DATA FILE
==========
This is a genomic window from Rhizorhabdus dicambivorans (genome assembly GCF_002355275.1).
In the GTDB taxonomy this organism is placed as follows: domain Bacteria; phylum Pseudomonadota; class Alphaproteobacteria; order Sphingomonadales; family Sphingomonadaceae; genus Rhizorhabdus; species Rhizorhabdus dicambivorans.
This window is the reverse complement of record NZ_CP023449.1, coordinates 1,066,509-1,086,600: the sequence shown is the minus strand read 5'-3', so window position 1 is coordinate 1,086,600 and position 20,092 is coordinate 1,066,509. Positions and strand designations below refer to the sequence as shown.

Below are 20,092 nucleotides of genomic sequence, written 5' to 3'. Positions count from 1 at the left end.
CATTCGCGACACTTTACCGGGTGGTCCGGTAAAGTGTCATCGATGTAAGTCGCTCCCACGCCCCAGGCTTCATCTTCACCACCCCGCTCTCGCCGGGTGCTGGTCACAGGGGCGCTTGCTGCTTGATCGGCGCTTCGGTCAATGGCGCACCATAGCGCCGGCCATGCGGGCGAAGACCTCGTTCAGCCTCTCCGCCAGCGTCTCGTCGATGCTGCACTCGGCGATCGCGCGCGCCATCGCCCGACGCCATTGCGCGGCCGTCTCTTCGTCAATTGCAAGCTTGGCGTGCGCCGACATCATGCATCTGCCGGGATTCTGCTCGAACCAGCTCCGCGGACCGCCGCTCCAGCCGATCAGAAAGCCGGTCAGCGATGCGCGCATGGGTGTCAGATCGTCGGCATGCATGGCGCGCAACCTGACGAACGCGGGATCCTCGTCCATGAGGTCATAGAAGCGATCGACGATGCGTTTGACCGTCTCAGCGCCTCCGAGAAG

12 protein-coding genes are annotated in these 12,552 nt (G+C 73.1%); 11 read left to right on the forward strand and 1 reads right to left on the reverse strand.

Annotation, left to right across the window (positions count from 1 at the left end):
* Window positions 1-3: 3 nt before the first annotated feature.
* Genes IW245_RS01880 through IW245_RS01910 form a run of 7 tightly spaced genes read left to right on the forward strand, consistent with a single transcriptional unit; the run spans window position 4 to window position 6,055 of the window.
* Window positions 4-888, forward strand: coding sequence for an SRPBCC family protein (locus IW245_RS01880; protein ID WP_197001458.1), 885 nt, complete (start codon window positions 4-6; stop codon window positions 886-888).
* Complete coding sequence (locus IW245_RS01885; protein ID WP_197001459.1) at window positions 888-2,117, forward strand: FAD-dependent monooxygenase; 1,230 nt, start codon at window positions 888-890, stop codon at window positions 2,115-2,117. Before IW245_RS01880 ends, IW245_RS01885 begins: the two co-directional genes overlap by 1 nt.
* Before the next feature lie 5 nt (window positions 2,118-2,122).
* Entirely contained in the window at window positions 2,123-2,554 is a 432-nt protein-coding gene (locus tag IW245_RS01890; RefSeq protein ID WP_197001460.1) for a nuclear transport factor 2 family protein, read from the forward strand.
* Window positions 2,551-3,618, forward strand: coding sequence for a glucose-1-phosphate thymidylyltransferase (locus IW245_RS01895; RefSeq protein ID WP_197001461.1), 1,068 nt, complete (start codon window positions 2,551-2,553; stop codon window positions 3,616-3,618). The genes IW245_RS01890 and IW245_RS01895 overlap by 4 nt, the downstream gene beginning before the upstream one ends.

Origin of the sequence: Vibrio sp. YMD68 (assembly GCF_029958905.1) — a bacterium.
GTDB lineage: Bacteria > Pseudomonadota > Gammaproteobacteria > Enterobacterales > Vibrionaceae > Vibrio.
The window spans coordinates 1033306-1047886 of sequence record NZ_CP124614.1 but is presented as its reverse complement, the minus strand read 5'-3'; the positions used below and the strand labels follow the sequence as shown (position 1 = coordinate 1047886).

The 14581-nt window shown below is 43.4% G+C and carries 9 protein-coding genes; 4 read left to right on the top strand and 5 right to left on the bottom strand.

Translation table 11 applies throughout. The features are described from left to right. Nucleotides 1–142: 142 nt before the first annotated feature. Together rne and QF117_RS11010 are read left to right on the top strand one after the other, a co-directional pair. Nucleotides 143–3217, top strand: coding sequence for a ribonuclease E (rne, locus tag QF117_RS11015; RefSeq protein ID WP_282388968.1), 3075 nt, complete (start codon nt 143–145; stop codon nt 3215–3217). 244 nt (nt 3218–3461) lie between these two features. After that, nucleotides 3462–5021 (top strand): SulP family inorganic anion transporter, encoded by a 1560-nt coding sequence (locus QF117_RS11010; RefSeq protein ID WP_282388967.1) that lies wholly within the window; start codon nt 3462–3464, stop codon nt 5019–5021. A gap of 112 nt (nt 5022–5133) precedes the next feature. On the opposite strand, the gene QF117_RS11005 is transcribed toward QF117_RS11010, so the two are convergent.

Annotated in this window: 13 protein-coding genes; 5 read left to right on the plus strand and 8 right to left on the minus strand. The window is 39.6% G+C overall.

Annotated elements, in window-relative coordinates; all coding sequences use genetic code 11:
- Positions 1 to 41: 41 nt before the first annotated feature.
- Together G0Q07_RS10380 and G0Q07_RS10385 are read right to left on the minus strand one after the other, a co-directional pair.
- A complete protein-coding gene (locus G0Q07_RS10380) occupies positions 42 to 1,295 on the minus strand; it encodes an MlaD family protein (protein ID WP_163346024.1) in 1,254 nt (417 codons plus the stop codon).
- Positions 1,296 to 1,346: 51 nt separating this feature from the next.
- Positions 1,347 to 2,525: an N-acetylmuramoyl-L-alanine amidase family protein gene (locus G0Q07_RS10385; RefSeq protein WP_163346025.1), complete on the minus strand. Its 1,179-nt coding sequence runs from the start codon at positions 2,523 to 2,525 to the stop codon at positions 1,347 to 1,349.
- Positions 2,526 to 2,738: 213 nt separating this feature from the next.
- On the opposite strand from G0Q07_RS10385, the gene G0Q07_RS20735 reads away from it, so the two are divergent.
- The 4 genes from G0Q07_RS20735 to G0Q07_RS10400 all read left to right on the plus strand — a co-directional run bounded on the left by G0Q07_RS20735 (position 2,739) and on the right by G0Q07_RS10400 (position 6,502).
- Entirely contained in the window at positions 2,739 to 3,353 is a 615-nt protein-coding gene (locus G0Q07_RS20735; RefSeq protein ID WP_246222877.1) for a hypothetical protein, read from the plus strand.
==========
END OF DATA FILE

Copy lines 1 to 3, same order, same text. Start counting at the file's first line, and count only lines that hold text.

This is a genomic window from Rhizorhabdus dicambivorans (genome assembly GCF_002355275.1).
In the GTDB taxonomy this organism is placed as follows: domain Bacteria; phylum Pseudomonadota; class Alphaproteobacteria; order Sphingomonadales; family Sphingomonadaceae; genus Rhizorhabdus; species Rhizorhabdus dicambivorans.
This window is the reverse complement of record NZ_CP023449.1, coordinates 1,066,509-1,086,600: the sequence shown is the minus strand read 5'-3', so window position 1 is coordinate 1,086,600 and position 20,092 is coordinate 1,066,509. Positions and strand designations below refer to the sequence as shown.